Missed optimization opportunity wrt load chains

Mason slash.tmp@free.fr
Wed Sep 20 20:36:00 GMT 2017


On 20/09/2017 19:36, Mikhail Maltsev wrote:

> But at least it can be enabled manually:
> 
> ​​$ gcc test.c -S -O3 -march=skylake --param tree-reassoc-width=2
> Produces the following code:
> 
> ​foo: 
>        movl    12(%rsi), %eax 
>        movl    28(%rsi), %edx 
>        addl    4(%rsi), %eax 
>        addl    20(%rsi), %edx 
>        addl    %edx, %eax 
>        movl    12(%rdi), %edx 
>        addl    (%rdi), %edx 
>        addl    %edx, %eax 
>        movl    36(%rdi), %edx 
>        addl    24(%rdi), %edx 
>        addl    %edx, %eax 
>        ret

Thanks for pointing out that particular knob, I'll play with it
for my actual use-case (a much longer RMW chain).

The generated code is not quite as nice as my hand-written code,
but I think it achieves the same latency, with the help of OOE.
On typical x86 implementations, where L1 load = 3 cycles, and
RMW op = 3+1 cycles, this code would execute in 8 cycles.

	movl	4*0(%rdi), %eax  # START=0 END=3
	movl	4*1(%rsi), %edx  # START=0 END=3
	addl	4*3(%rdi), %eax  # START=1 END=5
	addl	4*3(%rsi), %edx  # START=1 END=5
	addl	4*6(%rdi), %eax  # START=2 END=6
	addl	4*5(%rsi), %edx  # START=2 END=6
	addl	4*9(%rdi), %eax  # START=3 END=7
	addl	4*7(%rsi), %edx  # START=3 END=7
	addl	%edx, %eax       # START=7 END=8

VS

       movl    12(%rsi), %eax  # START=0 END=3
       movl    28(%rsi), %edx  # START=0 END=3
       addl    4(%rsi), %eax   # START=1 END=5
       addl    20(%rsi), %edx  # START=1 END=5
       addl    %edx, %eax      # START=5 END=6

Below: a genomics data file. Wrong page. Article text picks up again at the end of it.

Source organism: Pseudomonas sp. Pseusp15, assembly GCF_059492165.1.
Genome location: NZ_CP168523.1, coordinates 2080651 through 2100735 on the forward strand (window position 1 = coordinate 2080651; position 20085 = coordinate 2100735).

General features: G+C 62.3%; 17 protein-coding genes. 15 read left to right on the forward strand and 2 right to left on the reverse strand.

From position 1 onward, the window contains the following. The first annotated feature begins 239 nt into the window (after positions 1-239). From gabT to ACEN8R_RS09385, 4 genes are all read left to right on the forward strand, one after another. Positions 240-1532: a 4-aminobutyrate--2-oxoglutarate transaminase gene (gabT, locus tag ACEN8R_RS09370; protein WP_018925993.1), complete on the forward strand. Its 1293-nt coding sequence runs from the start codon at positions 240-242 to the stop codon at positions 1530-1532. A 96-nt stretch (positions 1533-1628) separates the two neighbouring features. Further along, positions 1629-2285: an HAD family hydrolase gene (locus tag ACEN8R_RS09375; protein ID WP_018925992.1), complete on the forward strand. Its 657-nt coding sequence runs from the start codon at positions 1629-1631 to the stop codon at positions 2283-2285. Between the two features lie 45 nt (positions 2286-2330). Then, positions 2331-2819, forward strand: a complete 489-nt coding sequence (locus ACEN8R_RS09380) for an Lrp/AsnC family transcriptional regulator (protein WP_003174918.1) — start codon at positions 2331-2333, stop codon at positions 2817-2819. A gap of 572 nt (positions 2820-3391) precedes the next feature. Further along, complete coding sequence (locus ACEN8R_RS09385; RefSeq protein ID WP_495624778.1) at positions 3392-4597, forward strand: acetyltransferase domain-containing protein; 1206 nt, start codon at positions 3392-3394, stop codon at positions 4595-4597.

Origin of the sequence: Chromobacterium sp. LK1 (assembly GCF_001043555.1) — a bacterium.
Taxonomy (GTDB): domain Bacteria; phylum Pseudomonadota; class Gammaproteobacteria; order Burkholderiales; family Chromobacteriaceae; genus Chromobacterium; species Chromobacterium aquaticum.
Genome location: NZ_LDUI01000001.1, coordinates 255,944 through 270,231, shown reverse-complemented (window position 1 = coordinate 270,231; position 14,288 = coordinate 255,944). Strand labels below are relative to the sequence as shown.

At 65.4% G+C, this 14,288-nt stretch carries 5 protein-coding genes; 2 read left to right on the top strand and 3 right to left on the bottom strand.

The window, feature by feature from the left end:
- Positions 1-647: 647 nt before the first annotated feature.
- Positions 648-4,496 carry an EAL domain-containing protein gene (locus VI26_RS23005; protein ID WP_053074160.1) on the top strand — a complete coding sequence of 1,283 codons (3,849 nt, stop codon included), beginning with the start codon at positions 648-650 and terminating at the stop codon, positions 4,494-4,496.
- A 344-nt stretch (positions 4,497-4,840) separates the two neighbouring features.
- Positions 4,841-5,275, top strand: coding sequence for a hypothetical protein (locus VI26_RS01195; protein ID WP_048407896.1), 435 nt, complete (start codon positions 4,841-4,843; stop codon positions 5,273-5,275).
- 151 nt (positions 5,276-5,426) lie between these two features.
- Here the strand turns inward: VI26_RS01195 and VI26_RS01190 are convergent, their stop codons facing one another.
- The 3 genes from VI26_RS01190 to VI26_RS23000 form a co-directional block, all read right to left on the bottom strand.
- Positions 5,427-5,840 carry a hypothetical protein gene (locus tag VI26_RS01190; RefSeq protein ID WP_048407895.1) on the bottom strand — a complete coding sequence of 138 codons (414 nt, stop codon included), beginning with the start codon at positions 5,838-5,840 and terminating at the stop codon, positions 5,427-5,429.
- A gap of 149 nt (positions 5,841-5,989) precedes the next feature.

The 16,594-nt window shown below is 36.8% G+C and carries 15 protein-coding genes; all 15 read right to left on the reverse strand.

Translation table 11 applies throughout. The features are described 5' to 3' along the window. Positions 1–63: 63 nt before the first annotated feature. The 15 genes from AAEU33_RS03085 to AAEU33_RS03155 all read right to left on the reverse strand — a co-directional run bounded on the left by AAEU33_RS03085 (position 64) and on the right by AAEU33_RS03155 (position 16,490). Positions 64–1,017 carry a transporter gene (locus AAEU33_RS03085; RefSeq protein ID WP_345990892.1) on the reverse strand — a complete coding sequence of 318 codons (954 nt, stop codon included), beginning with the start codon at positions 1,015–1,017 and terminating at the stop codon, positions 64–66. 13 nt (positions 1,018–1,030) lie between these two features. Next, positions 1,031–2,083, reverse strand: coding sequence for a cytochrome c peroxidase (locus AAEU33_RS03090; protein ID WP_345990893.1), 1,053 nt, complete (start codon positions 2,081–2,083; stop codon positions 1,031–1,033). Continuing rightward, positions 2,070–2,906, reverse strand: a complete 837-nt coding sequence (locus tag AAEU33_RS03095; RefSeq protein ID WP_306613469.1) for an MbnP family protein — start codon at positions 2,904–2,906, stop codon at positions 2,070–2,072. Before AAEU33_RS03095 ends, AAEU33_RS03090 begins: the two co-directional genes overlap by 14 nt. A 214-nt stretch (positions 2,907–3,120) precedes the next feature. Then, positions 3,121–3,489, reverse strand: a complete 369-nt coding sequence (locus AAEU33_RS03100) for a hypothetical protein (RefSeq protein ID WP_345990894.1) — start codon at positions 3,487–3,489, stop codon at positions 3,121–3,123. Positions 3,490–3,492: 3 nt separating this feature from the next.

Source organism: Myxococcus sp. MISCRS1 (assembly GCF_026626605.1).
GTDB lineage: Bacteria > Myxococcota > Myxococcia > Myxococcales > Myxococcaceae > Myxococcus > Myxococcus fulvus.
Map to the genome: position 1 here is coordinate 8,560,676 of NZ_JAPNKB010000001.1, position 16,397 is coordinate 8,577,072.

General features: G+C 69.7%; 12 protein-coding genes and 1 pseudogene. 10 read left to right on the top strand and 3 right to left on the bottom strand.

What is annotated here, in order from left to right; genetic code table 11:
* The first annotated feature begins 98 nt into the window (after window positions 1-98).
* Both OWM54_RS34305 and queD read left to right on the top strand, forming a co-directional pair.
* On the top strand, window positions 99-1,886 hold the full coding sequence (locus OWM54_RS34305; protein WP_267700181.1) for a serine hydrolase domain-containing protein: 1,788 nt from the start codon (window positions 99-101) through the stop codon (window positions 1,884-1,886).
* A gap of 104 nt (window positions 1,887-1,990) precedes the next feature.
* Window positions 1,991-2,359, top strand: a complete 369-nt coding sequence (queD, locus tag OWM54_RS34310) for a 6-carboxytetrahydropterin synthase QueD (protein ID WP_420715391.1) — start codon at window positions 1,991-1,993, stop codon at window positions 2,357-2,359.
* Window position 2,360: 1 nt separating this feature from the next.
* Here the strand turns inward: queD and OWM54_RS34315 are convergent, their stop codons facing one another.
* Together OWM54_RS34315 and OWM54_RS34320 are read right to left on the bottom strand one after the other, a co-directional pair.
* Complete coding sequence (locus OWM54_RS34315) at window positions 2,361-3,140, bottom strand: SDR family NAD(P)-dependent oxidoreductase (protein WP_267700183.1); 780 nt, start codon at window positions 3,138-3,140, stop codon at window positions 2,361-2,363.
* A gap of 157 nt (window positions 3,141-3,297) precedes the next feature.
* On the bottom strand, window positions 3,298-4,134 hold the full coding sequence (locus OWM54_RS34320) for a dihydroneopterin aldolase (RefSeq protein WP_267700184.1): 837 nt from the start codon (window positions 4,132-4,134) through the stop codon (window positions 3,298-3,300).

movl    12(%rdi), %edx  # START=2 END=5
       addl    (%rdi), %edx    # START=2 END=6
       addl    %edx, %eax      # START=6 END=7
       movl    36(%rdi), %edx  # START=3 END=6
       addl    24(%rdi), %edx  # START=3 END=7
       addl    %edx, %eax      # START=7 END=8


Regards.

> On Wed, Sep 20, 2017 at 8:33 PM, Jeff Law wrote:
> 
>     On 09/20/2017 09:54 AM, Mason wrote:
>     > Hello,
>     >
>     > Consider the following test case.
>     >
>     > typedef unsigned int u32;
>     > u32 foo(const u32 *u, const u32 *v)
>     > {
>     >       u32 t0 = u[0] + u[3] + u[6] + u[9];
>     >       u32 t1 = v[1] + v[3] + v[5] + v[7];
>     >       return t0 + t1;
>     > }
>     >
>     > AFAIU, for several years, x86 implementations have been able
>     > to issue two loads per cycle, and I expected gcc to compute
>     > t0 and t1 in parallel. But instead, it creates a single
>     > dependency chain.
>     >
>     > $ gcc-7 -march=skylake -O3 -S testcase.c
>     >
>     > foo:
>     >       movl    12(%rsi), %eax
>     >       addl    4(%rsi), %eax
>     >       addl    20(%rsi), %eax
>     >       addl    28(%rsi), %eax
>     >       addl    (%rdi), %eax
>     >       addl    12(%rdi), %eax
>     >       addl    24(%rdi), %eax
>     >       addl    36(%rdi), %eax
>     >       ret
>     >
>     > I don't think this code would benefit from SSE or auto-vectorization.
>     > But computing t0 and t1 in parallel might give a non-trivial speedup,
>     > especially for longer chains. What do you think?
>
>     It should.  However, the re-association pass has comments that indicate
>     that these situations are fairly rare in practice.  As a result it just
>     punts these chains given the cost in complexity to get them right
>     (particularly when you include the interactions with CSE) it just punts.
> 
>     jeff



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